4. What a wonderful story to share. Thank you so much. I just turned 52 and started mixed media or various forms of art 4 short years ago when I could no longer work a full time job. I have been feeling “too old” and “why bother” since my birthday this year. Then I read this article and all the comments by artists much older than I and I realized, for myself, using my age is just an easy cop-out to stop doing the one thing that always brings me joy and a feeling of life!

    Thank you again. Tonight I sit here and realize age is just a number and joy is priceless!

  5. I knew of her from my art history courses in college, but had never quite thought of her as a mixed media artist. Now I always will! And just as you say, most days I forget that I am 61 years young and have the energy of my youth. Those are the creative days. On the days I am feeling old and tired, I like to use those times to read, plan and contemplate my next creative adventure.

  6. Look at your demographics…I didn’t do it scientifically, but as I quickly scrolled through today’s letters, there were many of us in the second stage of our lives. I too retire at the end of this school year and although I have been creating and selling (a bit) over the past many years, I look forward to my second “career” not sure what it will be, but for sure it will include my loom and sewing machine but not going out to work in the middle of winter at 6:30 a.m. My mom will be 85 this spring and she just gave up knitting because of arthritis. I hope I still have plenty more years to create. A dear friend was hit by a car last week, she will be laid up for quite a while….it makes you stop and think, something you always make us do, Leslie! Life can be fleeting, make the most of it ladies!

  7. Wow…at a family lunch the other day we were having just this conversation. What age do we see ourselves as? I’m still back around 30. Some wisdom, some style but loads of drive and energy. But slightly mystified, my 23 yo son’s puzzled comment was that if I were 30 he wouldn’t be born. Sigh….the young just don’t get it.

    • We do know they will get it someday, don’t we, Diane? If we only knew then what we know now…
      Thanks for your comment.

  8. Mary Ellen Kundrat says:

    I wish you had one of those buttons that I could click on to tweet the line ” it’s only my body getting old. I am ageless.” I don’t believe there is anything that could say it better. I know I’ve been blessed with a Mom who, at 93 is the embodiment of this line. She is overflowing with curiosity, excitement and delight at ALL creativity. She has been a living example of art in motion – sewing, painting, collage, quilting and more. She remains my greatest role model as I strive to follow in her footsteps.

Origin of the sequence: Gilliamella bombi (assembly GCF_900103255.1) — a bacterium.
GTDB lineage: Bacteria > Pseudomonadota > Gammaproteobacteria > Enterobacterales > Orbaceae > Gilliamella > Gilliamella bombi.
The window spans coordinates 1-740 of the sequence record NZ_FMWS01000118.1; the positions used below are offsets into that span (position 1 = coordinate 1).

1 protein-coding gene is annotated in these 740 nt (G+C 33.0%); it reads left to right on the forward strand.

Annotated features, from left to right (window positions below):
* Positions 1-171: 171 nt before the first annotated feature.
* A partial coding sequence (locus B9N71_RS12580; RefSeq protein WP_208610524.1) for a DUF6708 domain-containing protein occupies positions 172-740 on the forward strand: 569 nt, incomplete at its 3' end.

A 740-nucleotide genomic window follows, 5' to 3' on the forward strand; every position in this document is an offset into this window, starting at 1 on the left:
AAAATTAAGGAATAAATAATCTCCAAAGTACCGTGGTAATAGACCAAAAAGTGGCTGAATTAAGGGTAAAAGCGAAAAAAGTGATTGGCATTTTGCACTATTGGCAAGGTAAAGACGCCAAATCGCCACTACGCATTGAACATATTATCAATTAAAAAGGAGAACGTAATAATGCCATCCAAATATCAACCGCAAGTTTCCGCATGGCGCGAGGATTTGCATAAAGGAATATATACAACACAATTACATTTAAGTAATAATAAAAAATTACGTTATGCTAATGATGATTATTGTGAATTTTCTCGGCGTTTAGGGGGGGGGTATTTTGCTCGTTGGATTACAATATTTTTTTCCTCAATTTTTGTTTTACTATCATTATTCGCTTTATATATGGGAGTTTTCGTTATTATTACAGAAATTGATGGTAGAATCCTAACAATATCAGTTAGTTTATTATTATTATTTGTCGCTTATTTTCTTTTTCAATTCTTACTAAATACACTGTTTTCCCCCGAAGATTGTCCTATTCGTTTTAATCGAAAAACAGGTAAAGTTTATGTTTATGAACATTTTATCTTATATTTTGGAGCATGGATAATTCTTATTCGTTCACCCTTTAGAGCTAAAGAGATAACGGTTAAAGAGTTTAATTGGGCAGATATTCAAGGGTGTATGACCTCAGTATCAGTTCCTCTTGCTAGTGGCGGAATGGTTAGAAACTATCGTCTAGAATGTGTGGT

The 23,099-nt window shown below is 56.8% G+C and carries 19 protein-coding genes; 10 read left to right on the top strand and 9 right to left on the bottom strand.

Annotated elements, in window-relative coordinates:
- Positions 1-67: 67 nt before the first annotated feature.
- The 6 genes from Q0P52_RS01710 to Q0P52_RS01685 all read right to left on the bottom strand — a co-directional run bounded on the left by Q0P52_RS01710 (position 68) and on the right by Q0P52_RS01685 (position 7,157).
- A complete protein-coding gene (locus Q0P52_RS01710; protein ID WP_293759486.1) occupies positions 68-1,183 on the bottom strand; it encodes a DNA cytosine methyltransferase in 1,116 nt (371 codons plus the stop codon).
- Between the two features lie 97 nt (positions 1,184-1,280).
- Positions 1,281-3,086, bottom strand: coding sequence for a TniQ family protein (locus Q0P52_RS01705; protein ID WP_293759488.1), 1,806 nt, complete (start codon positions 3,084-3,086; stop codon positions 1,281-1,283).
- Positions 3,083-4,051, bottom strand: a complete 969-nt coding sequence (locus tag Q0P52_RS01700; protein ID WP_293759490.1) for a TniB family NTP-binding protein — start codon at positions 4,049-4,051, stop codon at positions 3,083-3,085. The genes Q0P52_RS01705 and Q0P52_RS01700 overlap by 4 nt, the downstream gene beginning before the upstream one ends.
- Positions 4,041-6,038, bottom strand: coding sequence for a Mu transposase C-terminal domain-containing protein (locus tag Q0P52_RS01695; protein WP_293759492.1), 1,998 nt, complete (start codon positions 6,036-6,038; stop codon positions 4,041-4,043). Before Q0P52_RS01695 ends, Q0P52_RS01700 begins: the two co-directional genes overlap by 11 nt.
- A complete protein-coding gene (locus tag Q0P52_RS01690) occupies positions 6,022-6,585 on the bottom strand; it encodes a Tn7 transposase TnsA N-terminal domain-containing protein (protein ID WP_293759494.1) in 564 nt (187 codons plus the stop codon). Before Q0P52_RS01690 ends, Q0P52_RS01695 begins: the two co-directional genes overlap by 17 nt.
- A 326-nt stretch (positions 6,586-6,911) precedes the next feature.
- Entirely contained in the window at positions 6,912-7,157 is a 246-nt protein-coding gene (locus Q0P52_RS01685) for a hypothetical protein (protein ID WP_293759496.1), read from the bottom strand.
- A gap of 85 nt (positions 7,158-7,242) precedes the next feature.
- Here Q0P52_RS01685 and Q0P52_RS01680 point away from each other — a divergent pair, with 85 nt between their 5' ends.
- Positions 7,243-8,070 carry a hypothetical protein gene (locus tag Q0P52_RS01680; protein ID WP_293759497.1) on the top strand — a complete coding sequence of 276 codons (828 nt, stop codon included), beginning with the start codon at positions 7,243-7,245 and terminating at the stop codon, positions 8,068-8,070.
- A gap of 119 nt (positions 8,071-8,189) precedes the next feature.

• Great idea, Mary Elle. I just did add the tweet link. So glad your Mom is still overflowing with all that goodness.

  9. Wonderful post! When I’m feeling old or cranky some art time with my 10 yr old (or my neighbor’s 3 yr old) always makes me feel better

  10. Last week, a month after my 69th birthday, I uploaded my first designs to Spoonflower, a passionate wish since I was first told about them. I’d waited…and waited to have something perfect as a place to begin. Then one morning my wise, guiding voice reminded me of all the designs in my photo file and suggested I just start, begin the learning curve. I won’t know until the samples arrive but whatever they are, they will teach me. And today my musician brother wrote that he has composed a tune to transform a blog post (http://marylinnmlkelly.blogspot.com/2014/03/word-of-week-2.html) into a folk song. New doors open every day. Circumstances, most of them physical, require us to adjust and in the process we become other than as we were. We are never too old, it is never too late. Thank you, Lesley. xo

  11. Susan D. says:

    Thank goodness that the paints and fabric and colorful papers and whatever we use to make our art don’t care about what age we are 🙂

  12. Madeline Sosnowski says:

    Art in all of its forms are what I love. Being creative has no age limit! We just have to get up in the morning and get on with it!! My mother at the grand age of 96 years old is still knitting beautiful dolls and toys that are in homes all over the world.(They have been sold on ebay). Such an inspiration to anyone who thinks that it is too late to be creative. Let’s go everyone..Time waits for no one…..

  13. Deb sims says: